Since you are only interested in getting the radio out, I won't need to
tell you about what happens when after long labor, you have everything
back together. It is dreadful.
Leon van Dommelen :) Bozo, the White 96 Sebring Miata .)
To reply to me, the word Miata must be in the subject.
First, the shift knob comes out too easily. I plan to tighten it when I'm
done. I found this guide:
I think the earlier Miatas might be a little easier than your '96. The onlky
part that bothers me is PART 6, where you have to reach behind and get the
"The center dash piece is also held in with metal spring clips. To remove
the center dash piece simply grab hold of it at strong points along the
sides and pull it from the dash.
Once the center dash piece is pulled away from the dash a few inches, reach
behind it and unplug the plug for the headlights-up and emergency buttons.
Press in on the plug's locking tab release and unplug. The headlight covers
will not operate while this plug is removed."
Regards taking off the eye-ball vents, I found this:
Leon, I have the stock shift knob in the '91. Its easy but I can only speak
for my car.
There is a guide showing three methods for popping the eyeballs vents. The
third method seem the most interesting and it uses pieces of cloth and a
technique for yanking at an angle.
Thanks for the comments, all of you. I now have a good idea how to get at
the radio. If I had a remaining concern, its the plugs in the back of the
radio. It seems this varies all over the place. If I understand correctly,
there are about three different connectors back there. A ground, a coax, and
the speaker wires. Is that going to be tough if you can't see the
connectors. Is it easy to feel how to disconnect them. In my experience,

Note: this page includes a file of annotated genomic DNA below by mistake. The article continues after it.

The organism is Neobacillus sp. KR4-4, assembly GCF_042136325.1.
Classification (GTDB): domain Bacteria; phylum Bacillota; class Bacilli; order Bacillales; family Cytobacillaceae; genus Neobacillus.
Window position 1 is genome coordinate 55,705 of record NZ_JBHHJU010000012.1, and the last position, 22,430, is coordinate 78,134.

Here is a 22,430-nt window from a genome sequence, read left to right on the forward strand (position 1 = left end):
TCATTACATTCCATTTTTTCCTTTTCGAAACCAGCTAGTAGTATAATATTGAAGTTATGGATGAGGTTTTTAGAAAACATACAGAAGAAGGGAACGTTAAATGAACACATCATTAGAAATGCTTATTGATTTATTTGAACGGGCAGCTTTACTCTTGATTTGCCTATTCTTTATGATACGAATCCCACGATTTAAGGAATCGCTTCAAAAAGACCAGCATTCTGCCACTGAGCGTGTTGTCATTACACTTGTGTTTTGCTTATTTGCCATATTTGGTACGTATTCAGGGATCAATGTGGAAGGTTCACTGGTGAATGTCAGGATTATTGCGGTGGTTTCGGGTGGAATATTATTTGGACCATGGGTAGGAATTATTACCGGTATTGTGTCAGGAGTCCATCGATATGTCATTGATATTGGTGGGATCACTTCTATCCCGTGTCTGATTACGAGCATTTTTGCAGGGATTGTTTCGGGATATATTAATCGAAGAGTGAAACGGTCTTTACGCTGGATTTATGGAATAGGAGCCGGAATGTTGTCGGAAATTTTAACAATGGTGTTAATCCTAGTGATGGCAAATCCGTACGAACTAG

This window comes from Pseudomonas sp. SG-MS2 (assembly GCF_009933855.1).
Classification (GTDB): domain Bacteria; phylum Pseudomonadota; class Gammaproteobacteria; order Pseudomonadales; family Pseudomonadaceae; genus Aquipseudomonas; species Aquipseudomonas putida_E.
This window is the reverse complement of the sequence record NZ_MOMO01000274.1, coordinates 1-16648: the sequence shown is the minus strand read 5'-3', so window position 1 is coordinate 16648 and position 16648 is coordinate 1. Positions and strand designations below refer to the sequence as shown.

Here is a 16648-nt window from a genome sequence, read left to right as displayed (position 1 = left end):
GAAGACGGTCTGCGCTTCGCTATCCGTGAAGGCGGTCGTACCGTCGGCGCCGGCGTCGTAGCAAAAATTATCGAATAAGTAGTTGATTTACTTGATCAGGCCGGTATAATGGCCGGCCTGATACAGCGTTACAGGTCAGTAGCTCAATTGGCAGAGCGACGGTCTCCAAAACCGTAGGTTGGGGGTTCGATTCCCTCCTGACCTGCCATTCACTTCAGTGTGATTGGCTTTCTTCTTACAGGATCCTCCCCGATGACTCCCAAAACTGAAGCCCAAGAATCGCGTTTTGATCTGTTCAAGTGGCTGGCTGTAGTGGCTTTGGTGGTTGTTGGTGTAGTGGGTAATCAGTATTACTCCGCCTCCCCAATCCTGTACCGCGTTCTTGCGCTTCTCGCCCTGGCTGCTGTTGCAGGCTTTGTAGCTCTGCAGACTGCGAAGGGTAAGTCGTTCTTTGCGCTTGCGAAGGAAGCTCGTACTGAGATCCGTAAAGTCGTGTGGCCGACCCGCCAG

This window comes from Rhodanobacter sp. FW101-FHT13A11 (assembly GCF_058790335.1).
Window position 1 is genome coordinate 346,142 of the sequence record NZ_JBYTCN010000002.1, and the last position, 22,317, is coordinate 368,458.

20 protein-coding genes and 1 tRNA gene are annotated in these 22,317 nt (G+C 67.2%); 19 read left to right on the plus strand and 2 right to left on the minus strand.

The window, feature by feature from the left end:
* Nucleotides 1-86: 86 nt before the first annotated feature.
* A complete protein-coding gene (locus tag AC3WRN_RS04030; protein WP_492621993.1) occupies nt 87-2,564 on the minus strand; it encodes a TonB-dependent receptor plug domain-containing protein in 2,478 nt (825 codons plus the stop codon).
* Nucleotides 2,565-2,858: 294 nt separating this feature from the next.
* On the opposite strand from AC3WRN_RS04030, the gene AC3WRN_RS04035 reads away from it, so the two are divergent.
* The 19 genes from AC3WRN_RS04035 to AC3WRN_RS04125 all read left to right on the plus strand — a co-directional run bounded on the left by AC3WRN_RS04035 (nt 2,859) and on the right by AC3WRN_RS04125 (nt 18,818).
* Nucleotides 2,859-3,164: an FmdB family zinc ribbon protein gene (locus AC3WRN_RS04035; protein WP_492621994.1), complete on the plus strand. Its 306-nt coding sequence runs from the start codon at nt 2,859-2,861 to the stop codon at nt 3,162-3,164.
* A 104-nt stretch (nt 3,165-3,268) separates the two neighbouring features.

connectors can push and twist to come out. Unscrew for some. Press a detent
and pull out for others. Just pull out for many in home stereo type
connectors. I wish someone had shown photos of the stock '90 radio and other
years, front and back plus connectors. Even diagrams would be cool.
Picture a bit fuzzy but good to study.
I plan to repair the radio, if I can. If not, I guess its time for a new
unit. One big pain is that most radios today have so many gaudy displays.
About the best affordable one, to me, is the Alpine CDM-9703. Unfortunately,
it has no dimmer. The lights are bright and they stay bright. Yet, the sound
is decent and the price is right.
The other CD Receiver unit is the Nakamichi CD-400 and pricey, yet solid
unit that I really prefer. It feels like quality build and has very little
Well, I can't find the radio at the moment and I've spent 2 days
looking. We moved less than a year ago and apparently it's still
in a box - somewhere.
I'll keep looking.
Iva & Belle.)
'90B Classic Red.)
#3 winkin' Miata
Thanks, I can wait.
One curiousity about the replacement radio. Did it interface with the
existing wiring, regards door speakers (Front), headrest speakers (Rear),
ground, and antenna input.
Basically, I am wondering if you need to run new wiring and/or add interface
cabling for mating connectors, et al?
if you buy your new radio from Crutchfield, they'll usually throw in a free
wiring kit that includes the mating connector for all of the connectors in
the car. This is quite handy since you don'thvae to touch the wires on the
car to install a third party radio.
When I had my replacement in my Miata I got this connector. I wired the
front (door) speakers to the front and the headrest speakers to the rear.
Be careful about impedance and how you wire the headrest speakers if you put
your own in (I did) since two 8-ohm speakers wired in parallel is a 4-ohm
load to the receiver. If you've got 4-ohm speakers you might want to
consider wiring them in series.
(series wiring adds the impedance together, parallel wiring divides by two)